Master Minded gives McCoy a tingle after routing rivals

Champion heaps praise on top jumper

Having won the Tingle Creek Chase on the horse who is officially the best jumper in training, Master Minded, Tony McCoy admitted that he is not looking forward to the gelding's challenge for a second successive Queen Mother Champion Chase come the Cheltenham Festival. "The chances are that I'll be riding something else," he said, "in which case all I'll get is a view of this one's backside."

That McCoy was drafted in to ride the Paul Nicholls-trained crack yesterday with the Somerset stable's number two rider Sam Thomas, himself deputising for injured Ruby Walsh, suffering a crisis of confidence after a series of missed sitters, has been well documented. On the book Master Minded, making his seasonal debut, was a penalty kick but, given the pressure of the importance of victory, never can a goalmouth have looked so small.

If any man could step up to the plate ice-bloodedly, though, it was 13-time champion McCoy. "There is pressure in this job to a certain extent every day, which you get used to," he said, "but obviously there is more with the bigger races, and with certain sets of circumstances, and if you don't feel it then you're not doing the job right. But out there I have to forget it and just try to put the horse in the right place to jump the fences and run to his best."

To that end, McCoy found the posts moved further inwards at the first fence, where German raider Fiepes Shuffle over-jumped and came down in the lead and Master Minded, next over the obstacle, had to react with mental and physical agility to skip over the sprawling form. Then, as the faller got up unscathed and overtook his rivals, he became a hazardous mobile chicane.

Master Minded, not knowing the potential for disaster a riderless horse represents, jumped accurately, cleverly and boldly in front, leaving his jockey to fret. "The whole way round all I was worrying about the loose one,"McCoy said. "I couldn't relax until he peeled off and went up the hurdles track on the home turn. After that, I was able to ask mine to quicken and win the race. The acceleration he produced was like the excitement of holding a winning lottery ticket.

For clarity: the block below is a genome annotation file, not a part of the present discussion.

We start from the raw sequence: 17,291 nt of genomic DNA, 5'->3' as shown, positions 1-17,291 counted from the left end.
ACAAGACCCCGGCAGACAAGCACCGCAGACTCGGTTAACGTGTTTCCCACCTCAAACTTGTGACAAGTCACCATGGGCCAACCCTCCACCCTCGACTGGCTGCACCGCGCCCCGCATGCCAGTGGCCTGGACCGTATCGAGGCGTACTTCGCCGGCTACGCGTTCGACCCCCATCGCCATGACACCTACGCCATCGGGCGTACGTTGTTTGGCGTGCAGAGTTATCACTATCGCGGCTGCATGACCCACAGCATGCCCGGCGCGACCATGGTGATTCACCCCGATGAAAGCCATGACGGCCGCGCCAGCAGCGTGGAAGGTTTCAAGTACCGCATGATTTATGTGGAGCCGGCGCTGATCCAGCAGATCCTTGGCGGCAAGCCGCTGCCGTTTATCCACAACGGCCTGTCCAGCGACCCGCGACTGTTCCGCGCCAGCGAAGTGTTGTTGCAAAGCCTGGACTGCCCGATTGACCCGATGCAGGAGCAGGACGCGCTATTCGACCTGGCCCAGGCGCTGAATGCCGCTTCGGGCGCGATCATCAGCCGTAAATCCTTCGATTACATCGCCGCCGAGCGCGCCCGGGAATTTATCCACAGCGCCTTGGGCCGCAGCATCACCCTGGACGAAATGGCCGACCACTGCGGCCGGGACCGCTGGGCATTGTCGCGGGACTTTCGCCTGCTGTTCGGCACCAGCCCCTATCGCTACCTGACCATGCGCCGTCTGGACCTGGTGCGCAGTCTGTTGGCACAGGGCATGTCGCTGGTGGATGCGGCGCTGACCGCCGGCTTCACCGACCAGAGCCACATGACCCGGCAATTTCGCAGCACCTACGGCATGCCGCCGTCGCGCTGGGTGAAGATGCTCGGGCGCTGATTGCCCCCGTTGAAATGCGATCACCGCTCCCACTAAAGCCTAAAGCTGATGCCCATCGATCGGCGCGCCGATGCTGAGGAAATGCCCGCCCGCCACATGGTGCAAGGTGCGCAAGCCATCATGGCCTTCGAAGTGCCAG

"Riding a two-mile chaser with his speed and power is what you live for as a jump jockey. He's an absolute machine. I've always thought Moscow Flyer was the best two-miler I'd ever see but this guy could be better."

Master Minded produced a showboat leap at the last and strode up the hill to win by 10 lengths from the Howard Johnson-trained Tidal Bay, followed in by another Nicholls runner, Takeroc. The third from the yard, last year's winner Twist Magic, fell two out when in contention for a place.

Master Minded is now long odds-on for another Champion Chase and Tidal Bay will not be taking him on again. "He showed his battling qualities and wasn't punished for second," said Johnson of the seven-year-old, who may step up to three miles in the King George VI Chase on Boxing Day.

The Grade One feature was the second leg of a 196-1 four-timer for McCoy (his second on successive Saturdays), after Clay Hollister and before Sunnyhillboy and Kilbeggan Blade. But even he could not galvanise Free World to repel the late thrust of Araldur, a giant chestnut of infinite potential trained by Alan King, as the two French-bred four-year-olds left their rivals behind in the Henry VIII Novices' Chase.

At Chepstow, hapless Thomas continued his rocky spell. He rode four favourites and ended his day with a win, two seconds, an unseating and a one-day ban.

Nicholls preferred to concentrate on the positives, though he admitted to relief after Master Minded's dominant performance. "Things have been up and down and there has been pressure," he said, "but that is the nature of sport. You can't win every time and you have to take the rough with the smooth. People have been making rather too much of the fact that we seem to have been having a bad time but we have actually made a better start to the season than ever before."

Master Minded's pre-Cheltenham target is likely to be the Game Spirit Chase at Newbury in February. "He's still improving and can only get better," added Nicholls, "and today was the perfect start for him."